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Pathetic Bob Introduces me to My Dead Mom

I came into the office and Bill the Cat was babbling. Pathetic Bob was trying to get ahold of me, and he seemed excited.

“Bob,” I said, “What the hell is going on, you seem so damn excited.?”

“Hey Em, I got somebody I want you to meet, and you might want to watch your language.”

“Jeez Bob, you got a girl there or something?”

“Sort of; she’s a girl and she’s my friend.”

“OK, quit with the mystery, who is she?”

“Alright, but you’re gonna be in for a surprise.”

“So surprise me.”

“Em, I like you to meet your mother, Stella.”


Just then another voice chimed in, a honey-soaked, Southern-accented voice I knew by heart.”

“Michael, it’s your mom. I’m so happy to hear from you in kinda person. I love you son, but I see how you’re hurting yourself, and I can’t stand by anymore and I can’t let that happen. You’re too vital and talented to spend years lamenting my death. It’s taken something out of you that you can’t afford to lose.”

“She’s right Em, and you should listen to your mom, your beautiful, hot mom.”
“He Bob, watch how you talk about my mom.”

“So, mom, I’m glad you’re there. Bob says it’s a wonderful place, and all your needs are met. You deserve the best; you were a great mom…the best.”

“Well thank you, sweetheart, you were a pretty goog kid yourself.”

“Alright, let’s knock the touchy-feely stuff off for now. Em, ask your mom what’s she’s been doing here.”

“Yeah, ma, what have you been up to?”

“Oh son, this is s marvelous place. While I’ve been here I’ve taken lots of classes such as mud sculpting, Yahtzee, Greco-Roman wrestling, languages, which is good cause now I can talk to my new boyfriend, Kukko. He’s from Cameroon, and just the sweetest man?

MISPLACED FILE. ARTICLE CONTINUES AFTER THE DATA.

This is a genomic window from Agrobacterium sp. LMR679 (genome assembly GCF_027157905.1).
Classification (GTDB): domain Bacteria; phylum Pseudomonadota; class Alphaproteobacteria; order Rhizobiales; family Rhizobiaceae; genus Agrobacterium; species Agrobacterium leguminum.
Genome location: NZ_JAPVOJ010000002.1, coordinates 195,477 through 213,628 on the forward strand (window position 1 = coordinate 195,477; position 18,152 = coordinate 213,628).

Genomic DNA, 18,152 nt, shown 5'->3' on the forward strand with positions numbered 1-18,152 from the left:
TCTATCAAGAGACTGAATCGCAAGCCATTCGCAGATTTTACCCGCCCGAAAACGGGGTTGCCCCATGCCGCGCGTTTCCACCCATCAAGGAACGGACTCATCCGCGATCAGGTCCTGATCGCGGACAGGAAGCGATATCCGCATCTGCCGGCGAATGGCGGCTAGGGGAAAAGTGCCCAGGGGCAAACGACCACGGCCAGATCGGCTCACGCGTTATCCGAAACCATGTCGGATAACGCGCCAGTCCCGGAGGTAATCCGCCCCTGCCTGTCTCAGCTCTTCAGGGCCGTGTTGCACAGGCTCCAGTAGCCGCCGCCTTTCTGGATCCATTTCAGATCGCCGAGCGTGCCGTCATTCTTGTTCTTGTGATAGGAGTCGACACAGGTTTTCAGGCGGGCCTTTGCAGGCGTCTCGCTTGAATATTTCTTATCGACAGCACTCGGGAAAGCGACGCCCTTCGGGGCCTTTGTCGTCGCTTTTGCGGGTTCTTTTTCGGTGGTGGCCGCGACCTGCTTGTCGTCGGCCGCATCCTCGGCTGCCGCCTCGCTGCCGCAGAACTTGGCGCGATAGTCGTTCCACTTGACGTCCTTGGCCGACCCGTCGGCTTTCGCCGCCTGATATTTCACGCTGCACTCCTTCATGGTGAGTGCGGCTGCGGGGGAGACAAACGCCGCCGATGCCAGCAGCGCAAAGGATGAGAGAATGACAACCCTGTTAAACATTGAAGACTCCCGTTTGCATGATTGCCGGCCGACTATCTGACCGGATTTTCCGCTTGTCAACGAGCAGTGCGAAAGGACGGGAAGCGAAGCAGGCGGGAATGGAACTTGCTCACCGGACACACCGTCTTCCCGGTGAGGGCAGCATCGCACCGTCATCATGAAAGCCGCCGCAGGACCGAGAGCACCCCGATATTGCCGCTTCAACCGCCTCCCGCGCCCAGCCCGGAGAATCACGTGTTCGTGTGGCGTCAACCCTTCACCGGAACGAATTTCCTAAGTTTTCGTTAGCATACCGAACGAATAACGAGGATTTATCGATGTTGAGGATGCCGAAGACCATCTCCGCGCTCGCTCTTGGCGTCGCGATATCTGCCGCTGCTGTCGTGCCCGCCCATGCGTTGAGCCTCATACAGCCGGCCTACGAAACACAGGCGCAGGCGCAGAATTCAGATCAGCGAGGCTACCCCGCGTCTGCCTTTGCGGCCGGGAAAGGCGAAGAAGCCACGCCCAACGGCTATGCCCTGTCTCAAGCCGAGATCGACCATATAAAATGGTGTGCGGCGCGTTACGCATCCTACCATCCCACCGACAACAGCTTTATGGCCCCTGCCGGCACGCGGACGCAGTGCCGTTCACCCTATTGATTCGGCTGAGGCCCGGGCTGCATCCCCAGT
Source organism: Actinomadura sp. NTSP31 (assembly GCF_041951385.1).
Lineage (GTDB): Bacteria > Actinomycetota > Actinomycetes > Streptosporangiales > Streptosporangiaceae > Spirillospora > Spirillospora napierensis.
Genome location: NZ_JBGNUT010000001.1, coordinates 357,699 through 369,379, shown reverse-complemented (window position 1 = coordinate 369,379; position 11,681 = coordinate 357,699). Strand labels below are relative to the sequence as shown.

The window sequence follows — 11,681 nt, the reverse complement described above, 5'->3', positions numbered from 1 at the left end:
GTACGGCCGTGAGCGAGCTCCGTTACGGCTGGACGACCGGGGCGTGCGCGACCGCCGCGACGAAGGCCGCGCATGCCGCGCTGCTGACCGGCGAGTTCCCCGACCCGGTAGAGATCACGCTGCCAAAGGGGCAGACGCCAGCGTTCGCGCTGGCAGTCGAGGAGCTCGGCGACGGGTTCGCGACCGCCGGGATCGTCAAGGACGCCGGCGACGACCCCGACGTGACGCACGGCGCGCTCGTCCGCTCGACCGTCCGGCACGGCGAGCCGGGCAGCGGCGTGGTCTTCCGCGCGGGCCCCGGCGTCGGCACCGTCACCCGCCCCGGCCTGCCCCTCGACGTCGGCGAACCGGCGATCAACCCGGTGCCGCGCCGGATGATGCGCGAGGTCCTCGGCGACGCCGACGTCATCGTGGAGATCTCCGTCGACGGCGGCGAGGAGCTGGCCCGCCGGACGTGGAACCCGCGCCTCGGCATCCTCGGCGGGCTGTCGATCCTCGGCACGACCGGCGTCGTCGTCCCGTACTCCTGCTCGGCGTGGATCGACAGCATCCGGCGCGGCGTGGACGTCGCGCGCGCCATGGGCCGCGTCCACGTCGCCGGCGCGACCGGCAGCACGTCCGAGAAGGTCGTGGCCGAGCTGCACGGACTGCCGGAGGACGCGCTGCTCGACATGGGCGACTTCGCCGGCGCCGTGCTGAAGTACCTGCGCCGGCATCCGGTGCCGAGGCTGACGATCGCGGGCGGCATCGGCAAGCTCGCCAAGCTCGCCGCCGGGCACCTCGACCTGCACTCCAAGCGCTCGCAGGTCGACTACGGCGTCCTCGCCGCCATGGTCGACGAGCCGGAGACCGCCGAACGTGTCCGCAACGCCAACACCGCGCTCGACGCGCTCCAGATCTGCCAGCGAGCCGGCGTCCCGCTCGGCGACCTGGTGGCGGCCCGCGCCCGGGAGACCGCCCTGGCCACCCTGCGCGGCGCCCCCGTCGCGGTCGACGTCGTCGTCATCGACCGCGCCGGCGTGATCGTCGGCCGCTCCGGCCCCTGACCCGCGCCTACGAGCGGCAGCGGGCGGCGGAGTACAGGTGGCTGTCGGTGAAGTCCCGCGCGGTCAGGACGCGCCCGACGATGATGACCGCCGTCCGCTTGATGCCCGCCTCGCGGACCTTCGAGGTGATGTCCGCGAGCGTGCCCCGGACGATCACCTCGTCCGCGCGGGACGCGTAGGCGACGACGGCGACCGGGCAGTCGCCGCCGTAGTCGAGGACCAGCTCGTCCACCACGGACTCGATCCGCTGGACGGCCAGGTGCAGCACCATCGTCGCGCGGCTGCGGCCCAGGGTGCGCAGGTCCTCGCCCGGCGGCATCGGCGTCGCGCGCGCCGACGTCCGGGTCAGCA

“Wait, wait,” I sputtered. “You’ve got a boyfriend? What about dad? Did you just dump him?”

“No , no, no honey, I didn’t dump your father. With eternity ahead, we thought it might be nice to meet other people. He is off fishing with a beautiful English lady.”

“Uh…uh…do you…uh…uh….”

“Do we have sex. No, no  one does up here.”

“Jeez mom, don’t say that word. I worked hard to never hear you and dad talk about stuff like that when I was a kid.”

“My dear child, where do you think you came from? Like Bob said, I was pretty hot back then.”

“I’m not listening…nah…nah…nah I have my fingers in my ears.”

“Grow up Michael…Oh, you already did. Then, grow smarter. Grab the rest of your life by the balls and do something great, or at least wonderful.”

“Jeez ma, do you have to say ‘balls’?”

Bob butted in, “Hey mom, he says balls all the time even worse. It’s him, not me.”

Mom raised her voice, “Bob, you’re a magnificent dog, but take ownership of your words.”

Bob lowered his voice and said, “Yes, ma’am.”